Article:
Big Pharma unites for research.

"HARI SREENIVASAN: So what are the specific diseases and how did they narrow down the list of what to tackle?

MONICA LANGLEY: That’s a good question. At first the head of the N.I.H. is Francis Collins and he’s the one who sequenced – led the human genome experiment – and he wanted to map all diseases. That was his grand idea. And the drug companies were like ‘Are you crazy? We can’t think of some big experiment like that. We want something that will go into our pipeline and help us make money. So they looked at what diseases they thought were within the realm of possibility or else were what patients really wanted. And they came up with Alzheimer’s with the aging population; diabetes with the population getting fatter. And they also came up with two autoimmune diseases – rheumatoid arthritis and lupus — for this initial five-year project."  Newshour


I think I will try to stick around long enough to see how this works.  pl

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8 Responses to Big Pharma unites for research.

  1. Some have estimated up to 90% of all Pharma R&D paid for by Uncle Sugar or through tax breaks. Some estimates exist that since WWII average ROI [return on investment] in Pharma 38% annually. Senator Estes Kefavure [sic] took on Pharma in the 50’s [TN] and lost out because of it.
    Sinclair Lewis documented the power of Pharma in a novel in the 30’s!

  2. Charles I says:

    About 6 years ago a retired medical services salesman suggested upon my inquiry that I invest in pharma/genetics companies focusing on auto-immune diseases. Preceding cancer and then gene work indicated that once facility at chemical, molecular, genetic and nanotech immune system manipulation and maintenance escaped the lab to the geriatric venture capital sector there would be some large baby boomer lolly up for grabs.
    Been a few stumbles, but he was right, and its just beginning in commercialization terms, – everybody needs to first know their genome to target therapy – tho like everything else, you read of a “ground floor” opportunity somewhere, its over. I have already read sociopathic financial analysts’ concerns that if it works as hoped down the line it would devolve into a one time non-recurring income stream. Sigh.

  3. r whitman says:

    PL- Interesting that you bring this up especially in the context of the succeeding post on “groupthink” in the IC. A combination of big pharma companies will result in scientific groupthink and paralysis. It is much better for medical progress and, incidently, scientific employment to have a bunch of big pharma companies trying to cut each others throat.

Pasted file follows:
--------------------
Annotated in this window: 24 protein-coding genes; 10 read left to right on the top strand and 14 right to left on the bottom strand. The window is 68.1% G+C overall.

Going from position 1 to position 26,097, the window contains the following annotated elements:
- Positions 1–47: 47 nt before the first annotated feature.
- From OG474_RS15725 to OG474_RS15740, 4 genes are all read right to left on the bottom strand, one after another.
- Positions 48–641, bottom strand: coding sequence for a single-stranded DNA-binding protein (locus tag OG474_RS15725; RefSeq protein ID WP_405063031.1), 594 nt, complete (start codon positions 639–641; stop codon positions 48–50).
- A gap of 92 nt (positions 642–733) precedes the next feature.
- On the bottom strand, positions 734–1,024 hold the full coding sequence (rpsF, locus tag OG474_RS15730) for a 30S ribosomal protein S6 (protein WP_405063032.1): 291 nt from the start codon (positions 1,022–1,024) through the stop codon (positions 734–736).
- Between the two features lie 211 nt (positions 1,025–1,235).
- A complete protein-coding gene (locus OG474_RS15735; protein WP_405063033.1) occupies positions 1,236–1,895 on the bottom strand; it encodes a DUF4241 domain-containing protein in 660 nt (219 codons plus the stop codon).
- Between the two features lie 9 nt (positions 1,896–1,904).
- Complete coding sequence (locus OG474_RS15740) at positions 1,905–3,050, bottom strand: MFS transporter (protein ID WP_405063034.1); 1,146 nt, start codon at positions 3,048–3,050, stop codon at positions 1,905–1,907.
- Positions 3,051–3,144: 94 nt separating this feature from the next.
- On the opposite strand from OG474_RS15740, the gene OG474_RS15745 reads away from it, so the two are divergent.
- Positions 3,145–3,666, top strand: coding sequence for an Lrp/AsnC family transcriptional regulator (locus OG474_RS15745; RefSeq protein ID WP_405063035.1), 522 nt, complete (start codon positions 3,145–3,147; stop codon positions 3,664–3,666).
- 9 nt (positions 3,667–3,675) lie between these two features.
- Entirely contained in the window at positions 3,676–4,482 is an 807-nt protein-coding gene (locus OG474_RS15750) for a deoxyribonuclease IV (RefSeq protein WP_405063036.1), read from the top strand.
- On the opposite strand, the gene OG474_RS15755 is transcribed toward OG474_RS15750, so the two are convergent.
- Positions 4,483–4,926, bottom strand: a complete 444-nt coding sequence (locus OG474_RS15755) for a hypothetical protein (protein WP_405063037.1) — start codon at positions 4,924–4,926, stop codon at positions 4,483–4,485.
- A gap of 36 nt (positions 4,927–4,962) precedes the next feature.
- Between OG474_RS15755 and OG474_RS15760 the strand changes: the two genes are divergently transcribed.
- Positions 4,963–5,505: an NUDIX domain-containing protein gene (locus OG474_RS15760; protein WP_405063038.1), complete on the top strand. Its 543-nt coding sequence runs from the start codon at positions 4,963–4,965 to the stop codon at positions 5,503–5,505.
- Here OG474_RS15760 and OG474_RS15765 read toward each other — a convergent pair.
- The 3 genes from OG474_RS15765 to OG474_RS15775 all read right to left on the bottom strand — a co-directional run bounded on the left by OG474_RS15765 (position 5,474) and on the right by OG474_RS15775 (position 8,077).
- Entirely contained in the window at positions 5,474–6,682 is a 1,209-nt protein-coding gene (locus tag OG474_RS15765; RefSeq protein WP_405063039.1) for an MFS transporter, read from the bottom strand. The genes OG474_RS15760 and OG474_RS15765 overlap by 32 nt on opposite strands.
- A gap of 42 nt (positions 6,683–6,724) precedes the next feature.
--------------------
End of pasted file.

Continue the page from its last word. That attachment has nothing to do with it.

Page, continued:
4. Highlander says:

    I once had a fellow Jar Head buddy, who became one of the biggest of lobbyist for big pharma.
    Just for grins one day, he took me for a ride in his limo from K street up to the Hill. We bet on how many Senators would come out of their office to meet him in the limo. After 5 we got bored, and went to Georgetown to do some serious drinking.
    Big pharma is the biggest of the big dogs.

  5. walrus says:

    I once sat in a commercialisation conference to listen to a Vice President of J.P Morgan tell me about medical commercialisation:
    “You think the big Five are Cancer, Malaria, AIDS, Heart disease and drug addiction” she said. “Well let me tell you that our big Five investment targets are Ageing, Hair loss, Sexual dysfunction, Obesity and diabetes!”.
    I have seen enough of the inner workings of pharma to know they are cruel predators whose mission is to take your last dollar with your last breath and feel cheated if your estate has anything left after your death.

  6. rjj says:

    Somatic Security Sector boondoggle.

  7. Rd. says:

    “I think I will try to stick around long enough to see how this works. pl ”
    Lets suffice, if Dr Salk had not discovered the vac. for polio, the big pharma, would still be involved with (incremental), never ending, cashing in, research. capitalism is not destined to solve any problem, except to cash in. however, open markets/competition does work.
    Break up the big pharma, and there will be hope all diseases would have very potential for new discoveries.

  8. Babak Makkinejad says:

    The R&D productivity – measured in terms of US FDA approved drugs, has been going down steadily for decades.
    This pulling of resources is a tactic to deal with the increasing rate of failure.

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